4. See how your child responds to them
Ultimately, your child is the one receiving the treatment here, so watch closely to see how they respond to the therapist—as well as how the therapist responds to them. A good therapist will work to build rapport with your child and respect them as a human being. And suffice to say, your child should not hate their therapist. Therapy doesn’t need to be easy-peasy or all sunshine and rainbows, but if your child is frequently upset during sessions or you feel your child’s therapist is stepping out of line in any way—using inappropriate or unnecessary aversion, disrespecting your child’s autonomy, or forcing compliance in spite of significant distress—say something. If it’s not okay to do to a neurotypical kid, it’s not okay to do to a kid with autism.
3. Ask lots of questions
Don’t be afraid to ask any questions you may have, big or small. But a few you might want to consider raising:
- Are your treatment methods evidence-based?
- Do you have experience working with individuals like my child (i.e. children on the spectrum who are [age] and have [autism severity])? How much?
- Can I have references from other families you’ve worked with in similar situations?
- What insurances do you accept, if any? Do you have any specific payment policies I should know about (e.g. hourly fees, sliding scale based on family income, etc.)?
- Will you be able to provide my child with more advanced therapy in addition to early-stage therapy?
- Do you have a specialty of any sort? What is it?
- Will you be working alone or with a team? If you’ll be working with others, what are their credentials?
- How many clients do you have? (Average is about 6-12)
- How long and how often will sessions take place?
- To what extent would you need me/my child’s other family members to take part in treatment? (A good therapist will want you to be involved!)
- Will you be willing to work with my child’s school or any other therapists? How will you collaborate? (This is vital, as many parents complain of fragmentation between service providers.)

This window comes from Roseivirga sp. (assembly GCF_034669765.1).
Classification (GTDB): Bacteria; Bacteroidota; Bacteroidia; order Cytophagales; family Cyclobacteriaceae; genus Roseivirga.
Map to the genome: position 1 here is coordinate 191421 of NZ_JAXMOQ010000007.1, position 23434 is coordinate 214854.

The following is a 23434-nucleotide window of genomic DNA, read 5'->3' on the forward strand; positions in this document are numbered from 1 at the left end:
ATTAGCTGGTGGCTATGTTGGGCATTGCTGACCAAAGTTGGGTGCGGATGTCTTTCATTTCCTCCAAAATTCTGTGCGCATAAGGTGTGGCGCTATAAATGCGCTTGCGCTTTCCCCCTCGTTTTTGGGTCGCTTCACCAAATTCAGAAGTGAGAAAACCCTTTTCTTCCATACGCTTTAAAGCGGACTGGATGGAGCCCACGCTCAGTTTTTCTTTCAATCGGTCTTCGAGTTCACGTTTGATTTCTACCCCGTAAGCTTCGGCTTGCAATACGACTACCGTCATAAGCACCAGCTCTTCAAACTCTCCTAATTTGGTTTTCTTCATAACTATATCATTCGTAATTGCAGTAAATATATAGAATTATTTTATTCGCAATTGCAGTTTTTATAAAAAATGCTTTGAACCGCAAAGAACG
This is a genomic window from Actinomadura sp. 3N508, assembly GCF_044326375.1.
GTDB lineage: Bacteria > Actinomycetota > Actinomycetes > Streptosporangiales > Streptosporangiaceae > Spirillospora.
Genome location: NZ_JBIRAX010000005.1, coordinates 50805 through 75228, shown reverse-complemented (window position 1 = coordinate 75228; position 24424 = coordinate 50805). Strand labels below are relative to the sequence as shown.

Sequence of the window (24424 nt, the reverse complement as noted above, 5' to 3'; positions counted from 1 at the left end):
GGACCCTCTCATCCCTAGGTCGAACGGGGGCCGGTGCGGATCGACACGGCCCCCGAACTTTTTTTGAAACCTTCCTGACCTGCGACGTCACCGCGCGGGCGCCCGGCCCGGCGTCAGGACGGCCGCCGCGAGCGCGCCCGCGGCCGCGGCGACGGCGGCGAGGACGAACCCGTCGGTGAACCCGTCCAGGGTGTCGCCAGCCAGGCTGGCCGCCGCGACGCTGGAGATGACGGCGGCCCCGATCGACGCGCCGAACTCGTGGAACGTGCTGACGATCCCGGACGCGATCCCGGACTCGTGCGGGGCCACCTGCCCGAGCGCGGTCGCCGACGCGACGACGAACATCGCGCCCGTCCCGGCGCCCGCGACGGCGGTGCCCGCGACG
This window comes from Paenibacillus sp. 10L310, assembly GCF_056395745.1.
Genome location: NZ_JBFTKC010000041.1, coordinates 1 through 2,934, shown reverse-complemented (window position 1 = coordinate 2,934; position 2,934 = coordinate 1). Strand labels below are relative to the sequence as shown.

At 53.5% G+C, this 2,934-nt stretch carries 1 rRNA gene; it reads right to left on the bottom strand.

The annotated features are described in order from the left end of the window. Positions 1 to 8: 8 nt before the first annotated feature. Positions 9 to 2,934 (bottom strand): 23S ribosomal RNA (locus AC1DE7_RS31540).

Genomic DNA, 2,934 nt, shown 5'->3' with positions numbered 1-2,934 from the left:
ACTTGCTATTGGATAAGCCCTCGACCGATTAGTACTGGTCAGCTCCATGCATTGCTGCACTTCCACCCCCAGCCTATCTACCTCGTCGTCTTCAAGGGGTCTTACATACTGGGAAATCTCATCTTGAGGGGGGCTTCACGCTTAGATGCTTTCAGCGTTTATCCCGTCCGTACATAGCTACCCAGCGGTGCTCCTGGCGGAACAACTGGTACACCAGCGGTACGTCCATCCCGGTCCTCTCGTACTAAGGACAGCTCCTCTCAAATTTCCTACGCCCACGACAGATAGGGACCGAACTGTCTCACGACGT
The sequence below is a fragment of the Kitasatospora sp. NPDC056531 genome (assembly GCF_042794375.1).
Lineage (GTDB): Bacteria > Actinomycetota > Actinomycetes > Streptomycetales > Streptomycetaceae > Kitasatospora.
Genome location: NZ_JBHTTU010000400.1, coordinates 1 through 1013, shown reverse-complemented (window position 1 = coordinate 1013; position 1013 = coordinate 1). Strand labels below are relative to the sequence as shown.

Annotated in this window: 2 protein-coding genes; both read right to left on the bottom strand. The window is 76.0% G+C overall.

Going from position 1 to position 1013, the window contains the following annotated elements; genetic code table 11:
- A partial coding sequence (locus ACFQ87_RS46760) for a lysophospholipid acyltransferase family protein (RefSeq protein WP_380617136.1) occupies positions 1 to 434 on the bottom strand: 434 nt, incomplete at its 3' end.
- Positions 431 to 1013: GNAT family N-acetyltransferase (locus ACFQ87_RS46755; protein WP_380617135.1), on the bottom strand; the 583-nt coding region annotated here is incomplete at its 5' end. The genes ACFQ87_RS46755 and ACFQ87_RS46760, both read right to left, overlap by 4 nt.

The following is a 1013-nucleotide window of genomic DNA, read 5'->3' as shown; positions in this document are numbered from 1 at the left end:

- How will you determine when my child has “graduated” from the program?
- What would a typical therapy session look like?
Never be afraid to ask questions after you’ve decided upon a therapist, either. Again, if they do anything you think is questionable, unacceptable, or even harmful to your child, speak up. They may have the degree, but you have the parental instincts and the experience with your own child.
2. Watch how they act as they respond to your questions
Does the therapist make you feel like you’re inferior or stupid for asking questions or requesting clarification on something technical or confusing? Do they get annoyed or irritated, as if you’re wasting their time? Overall, do you just feel uncomfortable when you talk to them? If you answered any of these questions with “yes,” you might want to keep looking. It’s part of the therapist’s job to be working with you and helping you understand your child’s treatment and progress—you deserve to be partnering with someone who treats you with decency and respect.
1. Make sure they know and respect what you think is most important for your child to learn
While your child’s therapist may have some agendas they need to follow themselves, they should also listen to you and value what you think is most important for your child to learn. It’s vital that the therapist knows, respects, and adheres to your own wishes in addition to the goals gleaned from your child’s assessments.